Agapanthus Species

This page shows an overview of all the species of Agapanthus in the wiki. For information on the genus and links to the single species and hybrid pages see Agapanthus. For an overview of hybrids and cultivars see Agapanthus hybrids.

Agapanthus africanus (L.) Hoffmanns. is an evergreen plant with strap-shaped leaves found on rocky sandstone slopes, mostly montane in areas from the Cape Peninsula to Swellendam. It has navy blue flowers and rarely blooms in the wild unless there is a fire. Plants grown in cultivation in the United States under this name are usually hybrids or forms of Agapanthus praecox. Stamens are shorter than the tepals. Photos from Cameron McMaster of wild plants growing near Napier in the Overberg.

Agapanthus africanus Napier, Cameron McMasterAgapanthus africanus close, Cameron McMaster

Agapanthus campanulatus F.M.Leight. is found in moist grassland, on rocky hillsides from the Eastern Cape to the Northern province. Growing to 70 cm, this species is deciduous, grows in colonies, and has light to dark blue flowers with darker blue stripes. Tepal lobes are spreading. It blooms summer to fall, December to March. Photos by Cameron McMaster. The last three were taken in Maclear.

Agapanthus campanulatus Dohne Peak, Cameron McMasterAgapanthus campanulatus, wild, Cameron McMasterAgapanthus campanulatus, Maclear, Cameron McMasterAgapanthus campanulatus, Maclear, Cameron McMasterAgapanthus campanulatus, Maclear, Cameron McMaster

Agapanthus inapertus P.Beauv. is a deciduous species occurring naturally in open grassland and on forest margins in Mpumalanga, northern KwaZulu-Natal, Gauteng and the Northern Province, South Africa, Eswatini, and Mozambique. Growing to 1.5 m, this species is noted for its strongly tubular pendulous flowers, typically deep blue with some cultivars reaching an almost navy blue intensity. Although it is dormant in winter, it tolerates dry and wet conditions during that time. There are four subspecies: Agapanthus inapertus ssp. inapertus, Agapanthus inapertus ssp. intermedius F.M.Leight., Agapanthus inapertus ssp. parviflorus F.M.Leight., and Agapanthus inapertus ssp. pendulus (L.Bolus) F.M.Leight. More information about this species can be found on this link to the South African National Biodiversity Institute's web page. The photo was taken by Jamie Vande who reported his plants had handled freezing temperatures to -8 °C without a problem.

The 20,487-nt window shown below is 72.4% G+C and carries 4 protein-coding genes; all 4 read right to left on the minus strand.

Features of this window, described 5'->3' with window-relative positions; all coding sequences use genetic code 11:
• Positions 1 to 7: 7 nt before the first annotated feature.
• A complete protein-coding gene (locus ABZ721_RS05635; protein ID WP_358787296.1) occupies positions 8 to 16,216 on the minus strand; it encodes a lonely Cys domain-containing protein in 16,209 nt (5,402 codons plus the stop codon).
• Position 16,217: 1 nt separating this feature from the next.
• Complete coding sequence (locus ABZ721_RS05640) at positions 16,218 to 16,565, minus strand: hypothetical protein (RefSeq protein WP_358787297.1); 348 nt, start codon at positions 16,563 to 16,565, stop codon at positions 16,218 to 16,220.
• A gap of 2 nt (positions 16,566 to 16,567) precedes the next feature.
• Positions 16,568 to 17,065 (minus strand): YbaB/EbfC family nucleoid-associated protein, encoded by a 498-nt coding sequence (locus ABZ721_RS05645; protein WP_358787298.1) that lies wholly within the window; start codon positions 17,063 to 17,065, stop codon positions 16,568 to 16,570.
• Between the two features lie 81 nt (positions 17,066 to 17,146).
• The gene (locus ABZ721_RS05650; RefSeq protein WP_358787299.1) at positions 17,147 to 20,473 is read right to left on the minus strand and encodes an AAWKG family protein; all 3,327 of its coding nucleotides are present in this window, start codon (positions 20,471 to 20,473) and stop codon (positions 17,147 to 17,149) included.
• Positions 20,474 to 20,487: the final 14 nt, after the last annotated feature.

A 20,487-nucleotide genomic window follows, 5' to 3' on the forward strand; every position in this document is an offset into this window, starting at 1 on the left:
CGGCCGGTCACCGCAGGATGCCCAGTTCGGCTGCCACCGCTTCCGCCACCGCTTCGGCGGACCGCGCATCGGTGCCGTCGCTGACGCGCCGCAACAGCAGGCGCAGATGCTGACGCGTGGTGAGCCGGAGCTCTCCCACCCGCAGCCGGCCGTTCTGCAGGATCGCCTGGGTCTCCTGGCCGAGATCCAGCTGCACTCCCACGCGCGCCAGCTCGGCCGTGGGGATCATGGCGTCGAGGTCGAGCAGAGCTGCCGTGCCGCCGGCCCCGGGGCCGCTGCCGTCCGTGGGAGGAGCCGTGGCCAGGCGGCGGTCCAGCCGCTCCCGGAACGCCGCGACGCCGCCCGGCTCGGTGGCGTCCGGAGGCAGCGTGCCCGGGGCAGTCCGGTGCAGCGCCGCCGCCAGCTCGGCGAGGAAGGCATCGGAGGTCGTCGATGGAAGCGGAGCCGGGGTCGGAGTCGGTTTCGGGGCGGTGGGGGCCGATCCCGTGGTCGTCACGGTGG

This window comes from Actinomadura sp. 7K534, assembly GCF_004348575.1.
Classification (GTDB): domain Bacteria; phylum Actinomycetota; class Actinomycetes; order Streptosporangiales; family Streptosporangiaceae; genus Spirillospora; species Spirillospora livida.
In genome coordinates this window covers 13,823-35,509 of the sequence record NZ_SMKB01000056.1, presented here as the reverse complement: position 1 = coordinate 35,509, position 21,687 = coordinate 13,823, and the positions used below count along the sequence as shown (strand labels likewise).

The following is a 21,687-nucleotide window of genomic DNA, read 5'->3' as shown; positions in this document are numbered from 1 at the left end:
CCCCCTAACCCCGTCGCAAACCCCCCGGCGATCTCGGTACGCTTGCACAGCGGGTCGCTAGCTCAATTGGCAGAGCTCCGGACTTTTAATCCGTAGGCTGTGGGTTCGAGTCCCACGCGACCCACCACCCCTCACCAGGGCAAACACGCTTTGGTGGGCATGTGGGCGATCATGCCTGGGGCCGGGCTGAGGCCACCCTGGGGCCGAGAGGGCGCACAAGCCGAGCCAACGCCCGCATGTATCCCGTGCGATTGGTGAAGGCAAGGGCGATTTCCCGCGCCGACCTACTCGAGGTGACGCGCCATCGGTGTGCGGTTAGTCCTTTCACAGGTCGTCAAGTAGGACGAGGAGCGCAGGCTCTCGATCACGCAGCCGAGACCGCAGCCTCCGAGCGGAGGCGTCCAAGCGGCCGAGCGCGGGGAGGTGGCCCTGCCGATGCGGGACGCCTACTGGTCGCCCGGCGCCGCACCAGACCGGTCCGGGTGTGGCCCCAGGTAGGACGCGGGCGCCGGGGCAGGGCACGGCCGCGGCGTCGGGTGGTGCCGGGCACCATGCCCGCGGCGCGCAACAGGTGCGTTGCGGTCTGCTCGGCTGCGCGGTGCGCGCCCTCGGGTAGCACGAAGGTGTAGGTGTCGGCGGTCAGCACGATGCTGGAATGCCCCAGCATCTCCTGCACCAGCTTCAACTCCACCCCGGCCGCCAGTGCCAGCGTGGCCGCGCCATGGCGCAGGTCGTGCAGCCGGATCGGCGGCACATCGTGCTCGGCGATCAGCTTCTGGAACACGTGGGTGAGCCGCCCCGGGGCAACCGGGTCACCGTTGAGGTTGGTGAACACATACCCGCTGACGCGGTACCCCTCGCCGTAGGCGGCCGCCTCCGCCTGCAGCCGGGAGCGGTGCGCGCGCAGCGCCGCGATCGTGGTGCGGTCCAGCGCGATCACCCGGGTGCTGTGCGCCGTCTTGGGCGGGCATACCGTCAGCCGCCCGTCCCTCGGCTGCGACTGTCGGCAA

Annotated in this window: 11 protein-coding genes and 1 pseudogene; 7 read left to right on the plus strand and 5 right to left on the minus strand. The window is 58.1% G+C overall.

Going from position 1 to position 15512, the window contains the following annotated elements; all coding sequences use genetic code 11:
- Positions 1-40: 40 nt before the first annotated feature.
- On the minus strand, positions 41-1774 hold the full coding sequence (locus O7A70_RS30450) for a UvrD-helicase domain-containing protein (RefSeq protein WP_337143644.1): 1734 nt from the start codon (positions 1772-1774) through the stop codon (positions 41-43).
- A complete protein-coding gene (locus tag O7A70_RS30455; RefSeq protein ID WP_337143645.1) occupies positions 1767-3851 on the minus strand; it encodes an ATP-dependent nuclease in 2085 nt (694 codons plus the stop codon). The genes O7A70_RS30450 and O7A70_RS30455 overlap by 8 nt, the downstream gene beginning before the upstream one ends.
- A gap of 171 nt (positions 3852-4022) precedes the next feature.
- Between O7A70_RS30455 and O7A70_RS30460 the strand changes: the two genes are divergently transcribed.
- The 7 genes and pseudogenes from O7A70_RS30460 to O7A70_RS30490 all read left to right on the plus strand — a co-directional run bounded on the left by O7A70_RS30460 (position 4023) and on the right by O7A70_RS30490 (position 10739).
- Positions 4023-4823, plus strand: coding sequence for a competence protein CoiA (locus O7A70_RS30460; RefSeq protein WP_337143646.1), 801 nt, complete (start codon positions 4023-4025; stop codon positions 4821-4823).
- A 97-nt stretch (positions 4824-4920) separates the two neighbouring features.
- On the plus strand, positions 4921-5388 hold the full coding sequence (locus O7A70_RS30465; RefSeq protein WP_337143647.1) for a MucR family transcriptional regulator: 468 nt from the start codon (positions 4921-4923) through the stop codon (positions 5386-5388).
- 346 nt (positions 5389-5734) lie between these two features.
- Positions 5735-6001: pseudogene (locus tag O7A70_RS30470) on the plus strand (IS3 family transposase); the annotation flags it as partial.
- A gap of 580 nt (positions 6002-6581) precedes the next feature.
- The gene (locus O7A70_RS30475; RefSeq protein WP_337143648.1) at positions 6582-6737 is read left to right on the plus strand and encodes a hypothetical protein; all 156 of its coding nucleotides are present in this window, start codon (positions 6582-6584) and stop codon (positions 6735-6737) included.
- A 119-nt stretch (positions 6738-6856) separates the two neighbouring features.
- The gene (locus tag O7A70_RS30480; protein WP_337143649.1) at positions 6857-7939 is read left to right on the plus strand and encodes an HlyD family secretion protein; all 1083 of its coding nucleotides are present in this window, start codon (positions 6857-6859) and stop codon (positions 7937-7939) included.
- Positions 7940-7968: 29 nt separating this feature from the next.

Agapanthus inapertus, Jamie Vande

Agapanthus inapertus subsp. pendulus'Graskop' is a cultivar with a compact head of drooping, dark violet blue flowers. More info on this most amazing cultivar can be found at link. The photo from Rogan Roth was taken in the Kirstenbosch National Botanical Garden, Cape Town.

Agapanthus inapertus 'Graskop', Rogan Roth

Agapanthus praecox Willd. is an evergreen plant from the southeastern Cape growing in stony slopes and grassland from the southeastern Cape to KwaZulu-Natal. It can be quite tall and has white to medium blue flowers with stamens as long as the tepals. The first three photos taken by Cameron McMaster in the Eastern Cape. Photos 4-6 below taken by Cameron McMaster and Bob Rutemoeller of a wild population at Satansnek Pass in the Eastern Cape. Plants were blooming with Crocosmia masoniorum.

Agapanthus praecox Mt. Thomas, Cameron McMasterAgapanthus praecox Mt. Thomas, Cameron McMasterAgapanthus praecox massed, Cameron McMasterAgapanthus praecox, Crocosmia masoniorum, Satansnek, Cameron McMasterAgapanthus praecox, Crocosmia masoniorum, Satansnek, Bob RutemoellerAgapanthus praecox, Crocosmia masoniorum, Satansnek, Bob Rutemoeller

Photo 1-4 from Mary Sue Ittner. The first was taken at Glen Avon where it was growing high on the rocks with a cyrtanthus species January 2010. Photos 2-4 were taken at Gaika's Kop January 2010. Photos 5-6 taken by Christopher Whitehouse January 2012 also at Gaika's Kop.

Agapanthus praecox with Cyrtanthus sp., Glen Avon, Mary Sue IttnerAgapanthus praecox, Gaika's Kop, Mary Sue IttnerAgapanthus praecox, Gaika's Kop, Mary Sue IttnerAgapanthus praecox, Gaika's Kop, Mary Sue IttnerAgapanthus praecox, Gaika's Kop, Christopher WhitehouseAgapanthus praecox, Gaika's Kop, Christopher Whitehouse

Photo below by Paul Tyerman of a plant in Australia that was labeled Agapanthus africanus but is likely to be A. praecox instead or a hybrid.

Agapanthus sp., Paul Tyerman

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Page last modified on February 04, 2017, at 05:23 PM
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